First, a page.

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Petty Officer 2nd Class James Post, a corpsman with 1st Marine Logistics Group and player for the Camp Pendleton softball varsity team, swings the bat during Armed Forces Championships softball tournament aboard Fort Sill, Okla., Sept. 13, 2013. Post is also the team's administrator, ensuring the team is ready for competitions across California by managing their transportation, accommodations and other logistical requirements.

Photo by Lance Cpl. Shaltiel Dominguez

Ace of all trades: dedicated sailor rises above expectations

24 Oct 2013 | Lance Cpl. Shaltiel Dominguez

CAMP PENDLETON, Calif. – Petty Officer 2nd Class James Post is a well-rounded sailor. Not only is he the lead petty officer of the 1st Marine Logistics Group religious ministry team, but he is also a fleet Marine force corpsman and a player and administrator for the Camp Pendleton varsity softball team.

In his many endeavors, Post, a corpsman with Combat Logistics Regiment 17, 1st MLG, strives to take care of those around him, accepting leadership responsibilities and emphasizing an open-door policy for interacting with the Marines and sailors under his command.

“He took over the billet of a chief as a petty officer 2nd class,” said Seaman Apprentice Jacob Brown, a religious program specialist who works with Post. “He took on a lot of challenges and taught us a lot about how to be better sailors.”

Post, an outspoken sailor with a sharp sense of humor, believes that the key to a successful team is open communication between the leaders and their subordinates. Thus, he is never afraid to voice his opinions and encourages those around him to speak freely.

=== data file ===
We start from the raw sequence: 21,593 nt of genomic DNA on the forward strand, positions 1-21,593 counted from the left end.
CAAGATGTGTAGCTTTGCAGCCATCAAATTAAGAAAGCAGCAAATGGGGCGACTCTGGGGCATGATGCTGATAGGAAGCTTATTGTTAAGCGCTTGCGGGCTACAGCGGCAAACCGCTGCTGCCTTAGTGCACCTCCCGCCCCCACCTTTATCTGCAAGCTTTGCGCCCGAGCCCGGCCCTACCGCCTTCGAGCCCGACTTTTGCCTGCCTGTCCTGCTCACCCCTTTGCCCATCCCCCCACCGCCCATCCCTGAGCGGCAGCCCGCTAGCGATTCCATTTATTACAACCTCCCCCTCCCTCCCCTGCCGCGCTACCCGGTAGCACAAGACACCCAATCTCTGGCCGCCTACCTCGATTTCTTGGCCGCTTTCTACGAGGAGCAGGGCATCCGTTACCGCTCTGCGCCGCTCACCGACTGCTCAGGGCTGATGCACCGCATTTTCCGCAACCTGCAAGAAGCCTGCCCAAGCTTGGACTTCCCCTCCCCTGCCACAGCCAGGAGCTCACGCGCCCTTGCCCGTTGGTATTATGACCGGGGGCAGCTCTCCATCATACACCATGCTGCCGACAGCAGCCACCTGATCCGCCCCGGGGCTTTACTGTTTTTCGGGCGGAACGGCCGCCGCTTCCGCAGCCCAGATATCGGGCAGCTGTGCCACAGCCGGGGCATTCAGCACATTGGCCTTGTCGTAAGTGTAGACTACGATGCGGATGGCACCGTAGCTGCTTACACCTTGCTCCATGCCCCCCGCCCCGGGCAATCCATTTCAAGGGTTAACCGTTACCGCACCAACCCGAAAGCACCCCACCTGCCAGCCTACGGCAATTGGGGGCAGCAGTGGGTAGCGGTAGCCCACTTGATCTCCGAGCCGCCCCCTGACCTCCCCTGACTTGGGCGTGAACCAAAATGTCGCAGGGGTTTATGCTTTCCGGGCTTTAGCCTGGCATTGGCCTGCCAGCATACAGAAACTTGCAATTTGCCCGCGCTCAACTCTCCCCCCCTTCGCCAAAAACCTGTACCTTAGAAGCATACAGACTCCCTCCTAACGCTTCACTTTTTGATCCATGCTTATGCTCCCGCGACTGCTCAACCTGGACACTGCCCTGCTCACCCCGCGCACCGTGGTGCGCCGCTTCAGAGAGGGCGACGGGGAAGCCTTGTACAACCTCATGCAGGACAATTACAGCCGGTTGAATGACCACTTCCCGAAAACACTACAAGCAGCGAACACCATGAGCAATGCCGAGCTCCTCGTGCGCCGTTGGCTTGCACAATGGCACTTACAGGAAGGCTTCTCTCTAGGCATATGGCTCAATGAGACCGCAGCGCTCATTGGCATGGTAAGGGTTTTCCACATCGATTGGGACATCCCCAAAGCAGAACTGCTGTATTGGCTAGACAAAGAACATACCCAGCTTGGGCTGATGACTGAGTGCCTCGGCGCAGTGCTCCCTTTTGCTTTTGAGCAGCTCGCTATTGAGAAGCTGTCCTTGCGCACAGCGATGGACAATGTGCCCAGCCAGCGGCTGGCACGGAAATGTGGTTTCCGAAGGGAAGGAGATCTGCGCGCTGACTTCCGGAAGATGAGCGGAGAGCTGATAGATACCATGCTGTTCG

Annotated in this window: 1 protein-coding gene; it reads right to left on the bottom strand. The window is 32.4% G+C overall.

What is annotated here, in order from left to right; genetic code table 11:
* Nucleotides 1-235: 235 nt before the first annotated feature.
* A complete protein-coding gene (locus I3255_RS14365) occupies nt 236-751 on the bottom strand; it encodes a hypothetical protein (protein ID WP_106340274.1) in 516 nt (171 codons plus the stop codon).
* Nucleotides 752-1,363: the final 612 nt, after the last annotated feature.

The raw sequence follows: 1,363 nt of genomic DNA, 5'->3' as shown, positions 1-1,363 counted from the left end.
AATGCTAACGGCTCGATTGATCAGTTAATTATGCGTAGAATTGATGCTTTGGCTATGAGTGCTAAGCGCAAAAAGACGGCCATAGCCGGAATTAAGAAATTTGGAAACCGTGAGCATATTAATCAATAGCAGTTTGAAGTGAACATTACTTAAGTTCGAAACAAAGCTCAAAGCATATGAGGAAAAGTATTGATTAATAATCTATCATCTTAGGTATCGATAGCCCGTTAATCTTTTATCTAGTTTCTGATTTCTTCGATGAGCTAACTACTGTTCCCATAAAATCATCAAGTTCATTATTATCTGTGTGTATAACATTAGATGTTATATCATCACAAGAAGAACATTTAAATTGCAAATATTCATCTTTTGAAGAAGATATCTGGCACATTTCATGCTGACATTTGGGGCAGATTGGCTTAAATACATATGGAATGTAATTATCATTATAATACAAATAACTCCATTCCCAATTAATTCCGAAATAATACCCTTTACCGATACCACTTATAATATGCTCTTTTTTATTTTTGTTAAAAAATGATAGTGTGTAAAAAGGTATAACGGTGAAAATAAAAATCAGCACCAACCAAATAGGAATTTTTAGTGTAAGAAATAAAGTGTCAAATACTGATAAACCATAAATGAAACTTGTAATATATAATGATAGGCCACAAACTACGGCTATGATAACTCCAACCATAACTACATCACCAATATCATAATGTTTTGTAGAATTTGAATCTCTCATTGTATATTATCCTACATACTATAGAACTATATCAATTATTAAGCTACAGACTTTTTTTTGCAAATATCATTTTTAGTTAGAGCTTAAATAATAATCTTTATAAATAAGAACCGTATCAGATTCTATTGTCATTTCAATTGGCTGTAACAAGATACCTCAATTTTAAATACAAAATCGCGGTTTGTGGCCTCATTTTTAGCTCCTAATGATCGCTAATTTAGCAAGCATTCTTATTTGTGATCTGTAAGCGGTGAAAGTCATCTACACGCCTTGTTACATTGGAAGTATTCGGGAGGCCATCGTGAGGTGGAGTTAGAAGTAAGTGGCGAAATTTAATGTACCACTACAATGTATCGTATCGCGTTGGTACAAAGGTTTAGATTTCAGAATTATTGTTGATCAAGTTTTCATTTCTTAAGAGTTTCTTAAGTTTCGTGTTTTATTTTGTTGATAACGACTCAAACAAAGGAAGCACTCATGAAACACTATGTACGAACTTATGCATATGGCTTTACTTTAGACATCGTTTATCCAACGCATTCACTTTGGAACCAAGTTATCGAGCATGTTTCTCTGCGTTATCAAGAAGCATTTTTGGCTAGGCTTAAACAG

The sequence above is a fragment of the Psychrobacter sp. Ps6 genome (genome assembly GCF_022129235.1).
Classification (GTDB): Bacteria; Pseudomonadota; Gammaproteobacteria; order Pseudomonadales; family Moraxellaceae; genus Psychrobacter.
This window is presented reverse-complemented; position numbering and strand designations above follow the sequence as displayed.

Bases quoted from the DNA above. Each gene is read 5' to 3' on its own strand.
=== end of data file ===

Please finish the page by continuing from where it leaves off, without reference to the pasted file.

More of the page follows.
Post said that Command Master Chief Herbert Mack Ellis, then command master chief at Post’s former duty station in USS Lake Erie, Hawaii, inspired him to always strive for more. Ellis is his personal role model.

“It started back at my first duty station,” said Post. “I voiced my concerns to the command master chief who sat down and talked to me, keeping it at my level. The way he led his sailors inspired me and is [the leadership style] I strive to uphold.”

This free flow of information allowed Post to have a firm grasp of what his command expected of its best sailors.

“I don’t think open-door policies are only necessary in religious ministries,” said Post, a native of Higgins Lake, Mich. “Open communication policies need to extend to more areas. It provides an avenue for the flow of information and allows units to improve.”

Post leads from the front, but he remains proficient in his many duties, including the administrative ones.

As LPO of the 1st MLG religious ministry team, he functioned as the eyes and ears of the chaplain and guaranteed that all training requirements and certifications were met by the Marines and sailors under his command.

Likewise, he is a player in the Camp Pendleton softball varsity team and the team’s administrator, ensuring the team is ready for competitions across California by managing their transportation, accommodations and other logistical requirements.

Post’s capacity to go beyond what is expected of him for his subordinates has earned him the respect of his superiors, who showed their appreciation a few days before he transferred to his new duty station in Detroit, Mich.

“The other day, we presented [Post] with a plaque for his time here, and in that plaque was the quote ‘exceeding the expected,’” said Commander George Mendes, deputy group chaplain, 1st MLG. “That quote is the motto of the religious program specialists, and in many ways it was certainly applicable to him.”

In the office and across the board, the quote captures Post’s dedication to his Marines and sailors. He is not afraid to speak his mind or accept more responsibilities. Post is a sailor who will always go beyond what is expected from him.



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